House Cleaning Case Study
In the introduction to Slicing Pie there is a story about partnerships. In the story you and I decide to clean a house together for $50 and things get complicated.[box type=”info”] If you haven’t read the book you can have a free sample that includes the housecleaning story.[/box]
Here is how the story would have played out if we used a Grunt Fund to divide up what we should make for the single cleaning gig.
If I secured the gig and I needed help I could ask you to join me in cleaning the house. We could agree that we are each worth about $10 per hour on the open market so our [tooltip text=”Grunt Hourly Resource Rate or GHRR!: this is the theoretical value of one person’s time relative to another person’s time. It is not an actual value, it is used to calculate an individual’s percent of the pie.”]Grunt Hourly Resource Rate (GHRR!)[/tooltip] would be $20 to account for the risk that we might not get paid (which in this case is low).
I showed up with the bucket of cleaning supplies that cost $10. However, I had the cleaning supplies at my house so it was not an expense incurred for this gig. The supplies have been used so the bottles aren’t full. We agree that the supplies are, however, business enabling and agree to allocate $5 in pie for the supplies.
So we go clean the house and it takes four hours. Four hours at our GHRR is $80 times two so the [tooltip text=”Theoretical Base Value or TBV: because start-up companies are assumed to have no actual value in a Grunt Fund we use theoretical values with allow us to understand how important one contribution is relative to another contribution. The TBV is the sum off all the theoretical values of all contributions from all participants. It is used to calculate an individual’s percent of the pie.”]Theoretical Base Value (TBV)[/tooltip] is $160 plus the supplies bringing the total TBV to $165. Notice that this theoretical value is much, much higher than the actual value of the gig which is $50. This is fine. The Grunt Fund doesn’t track actual value it tracks relative value. The TBV will allow us to allocate the proceeds fairly. In this case I get 51.5% (85/165) or $25.75 and you get 48.5% or $24.75. This is perfectly fair. We both worked, but I get a little extra for the supplies which probably wasn’t all used up so I can take the rest home.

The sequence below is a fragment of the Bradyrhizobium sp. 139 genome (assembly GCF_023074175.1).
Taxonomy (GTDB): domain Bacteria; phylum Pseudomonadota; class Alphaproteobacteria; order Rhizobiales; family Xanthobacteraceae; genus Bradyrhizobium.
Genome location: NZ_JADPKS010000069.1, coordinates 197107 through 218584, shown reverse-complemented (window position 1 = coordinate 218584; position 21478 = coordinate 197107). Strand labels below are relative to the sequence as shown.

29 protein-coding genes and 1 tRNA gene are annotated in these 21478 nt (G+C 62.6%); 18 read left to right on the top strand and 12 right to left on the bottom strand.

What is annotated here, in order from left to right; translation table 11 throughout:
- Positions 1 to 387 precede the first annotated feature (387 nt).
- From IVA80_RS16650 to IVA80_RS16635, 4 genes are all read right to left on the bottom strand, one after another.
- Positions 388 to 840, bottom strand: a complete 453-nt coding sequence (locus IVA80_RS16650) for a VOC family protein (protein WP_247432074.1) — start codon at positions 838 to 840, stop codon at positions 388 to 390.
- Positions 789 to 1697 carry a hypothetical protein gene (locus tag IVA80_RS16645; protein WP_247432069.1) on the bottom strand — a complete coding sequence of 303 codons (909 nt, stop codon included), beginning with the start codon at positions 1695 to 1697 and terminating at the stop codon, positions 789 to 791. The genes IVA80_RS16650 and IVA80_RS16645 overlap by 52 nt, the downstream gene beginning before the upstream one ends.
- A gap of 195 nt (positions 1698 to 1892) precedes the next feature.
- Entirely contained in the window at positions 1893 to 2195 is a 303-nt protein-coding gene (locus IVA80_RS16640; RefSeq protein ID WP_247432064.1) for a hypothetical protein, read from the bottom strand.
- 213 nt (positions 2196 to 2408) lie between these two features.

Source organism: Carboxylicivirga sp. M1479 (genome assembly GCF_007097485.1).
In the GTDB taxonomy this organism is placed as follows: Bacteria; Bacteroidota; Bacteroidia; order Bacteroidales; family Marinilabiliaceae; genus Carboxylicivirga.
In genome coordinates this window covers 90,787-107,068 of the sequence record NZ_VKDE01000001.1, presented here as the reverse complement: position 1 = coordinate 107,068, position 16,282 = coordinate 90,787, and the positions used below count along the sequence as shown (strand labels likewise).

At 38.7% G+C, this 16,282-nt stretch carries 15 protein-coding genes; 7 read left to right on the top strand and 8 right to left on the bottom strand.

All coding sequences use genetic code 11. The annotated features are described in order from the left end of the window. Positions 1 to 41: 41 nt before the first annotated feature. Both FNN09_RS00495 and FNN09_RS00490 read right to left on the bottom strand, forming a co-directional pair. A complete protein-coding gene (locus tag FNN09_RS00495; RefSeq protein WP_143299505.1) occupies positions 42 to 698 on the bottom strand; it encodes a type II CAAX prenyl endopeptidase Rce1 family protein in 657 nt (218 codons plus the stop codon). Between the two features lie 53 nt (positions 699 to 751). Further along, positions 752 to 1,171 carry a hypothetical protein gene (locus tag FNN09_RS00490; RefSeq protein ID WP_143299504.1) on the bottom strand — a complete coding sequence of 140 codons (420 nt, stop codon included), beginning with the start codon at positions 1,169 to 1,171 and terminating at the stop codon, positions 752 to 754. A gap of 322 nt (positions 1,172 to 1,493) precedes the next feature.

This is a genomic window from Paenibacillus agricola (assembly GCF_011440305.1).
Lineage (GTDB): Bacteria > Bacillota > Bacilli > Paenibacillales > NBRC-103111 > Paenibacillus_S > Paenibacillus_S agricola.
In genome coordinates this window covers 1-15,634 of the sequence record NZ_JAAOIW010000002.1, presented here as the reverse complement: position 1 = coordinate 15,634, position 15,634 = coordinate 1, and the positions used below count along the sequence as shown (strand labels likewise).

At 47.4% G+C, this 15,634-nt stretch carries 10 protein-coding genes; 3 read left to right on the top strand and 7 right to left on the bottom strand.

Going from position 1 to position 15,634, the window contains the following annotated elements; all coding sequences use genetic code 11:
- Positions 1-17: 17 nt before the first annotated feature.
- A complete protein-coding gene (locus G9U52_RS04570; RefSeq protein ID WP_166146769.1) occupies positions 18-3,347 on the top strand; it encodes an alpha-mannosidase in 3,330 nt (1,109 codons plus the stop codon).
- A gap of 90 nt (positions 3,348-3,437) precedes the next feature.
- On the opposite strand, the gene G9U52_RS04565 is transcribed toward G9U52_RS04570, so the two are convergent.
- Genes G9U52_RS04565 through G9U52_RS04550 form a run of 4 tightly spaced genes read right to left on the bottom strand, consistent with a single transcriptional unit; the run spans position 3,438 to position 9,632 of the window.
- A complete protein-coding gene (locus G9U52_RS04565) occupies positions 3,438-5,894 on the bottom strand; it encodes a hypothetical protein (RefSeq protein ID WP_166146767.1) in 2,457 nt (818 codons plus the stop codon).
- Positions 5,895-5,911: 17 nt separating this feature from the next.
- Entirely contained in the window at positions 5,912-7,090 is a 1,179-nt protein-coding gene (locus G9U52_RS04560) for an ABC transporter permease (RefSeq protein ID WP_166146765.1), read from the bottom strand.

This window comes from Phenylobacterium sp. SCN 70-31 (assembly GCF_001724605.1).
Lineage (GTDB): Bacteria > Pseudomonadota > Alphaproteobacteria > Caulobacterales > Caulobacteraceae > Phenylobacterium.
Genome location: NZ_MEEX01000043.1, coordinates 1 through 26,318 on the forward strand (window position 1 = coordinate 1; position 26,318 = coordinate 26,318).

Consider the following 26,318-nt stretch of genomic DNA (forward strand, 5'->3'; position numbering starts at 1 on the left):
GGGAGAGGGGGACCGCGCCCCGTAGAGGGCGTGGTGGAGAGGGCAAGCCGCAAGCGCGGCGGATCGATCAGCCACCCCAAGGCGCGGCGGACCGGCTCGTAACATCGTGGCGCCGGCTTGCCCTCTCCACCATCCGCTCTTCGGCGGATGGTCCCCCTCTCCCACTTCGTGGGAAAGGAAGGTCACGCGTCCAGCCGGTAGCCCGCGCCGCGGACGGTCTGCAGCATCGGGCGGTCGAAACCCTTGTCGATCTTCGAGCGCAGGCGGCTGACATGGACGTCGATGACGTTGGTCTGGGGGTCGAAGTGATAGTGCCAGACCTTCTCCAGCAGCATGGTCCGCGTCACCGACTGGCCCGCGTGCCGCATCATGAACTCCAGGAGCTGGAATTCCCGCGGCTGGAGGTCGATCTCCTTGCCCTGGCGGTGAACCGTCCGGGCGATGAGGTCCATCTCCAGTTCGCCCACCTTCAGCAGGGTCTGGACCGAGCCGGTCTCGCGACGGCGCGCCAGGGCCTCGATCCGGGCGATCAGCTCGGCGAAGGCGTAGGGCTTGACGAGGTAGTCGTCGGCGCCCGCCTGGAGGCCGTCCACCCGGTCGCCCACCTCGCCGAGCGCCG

Let’s say that when we are actually on the job I’m working hard while you are slacking (as described in the book). I, as the senior partner (Grunt Funds always have a leader), can ask you to pitch in a little more and outline specifically what I want you to do. You now have the choice to either pitch in or leave. If you leave you will forfeit your slice of the pie which is fair because I now have to do all the work. If you stay you are expected to pitch in. If you pitch in everything will be fine.
However, if you continue to slack off it is perfectly fair for me to fire you on the spot. Again, you would forfeit your slice of the pie. If I failed to provide clear instructions and an opportunity to correct your behavior I have no good reason to fire you. If I fire you anyway you would be entitled to the slice of the pie that you earned.
The Grunt Fund fairly allocates the proceeds of the gig in proportion to our respective contributions. Additionally, it provides a fair way of managing your poor performance and provides a choice for you to bail out or pitch in. I, as the manager, also have choices. I can either give you an opportunity to pitch in or I can pay you to leave. All possible scenarios are perfectly fair.
This is a very simple example, but it does illustrate the power of the Grunt Fund and its ability to help measure relative value contributed to an organization.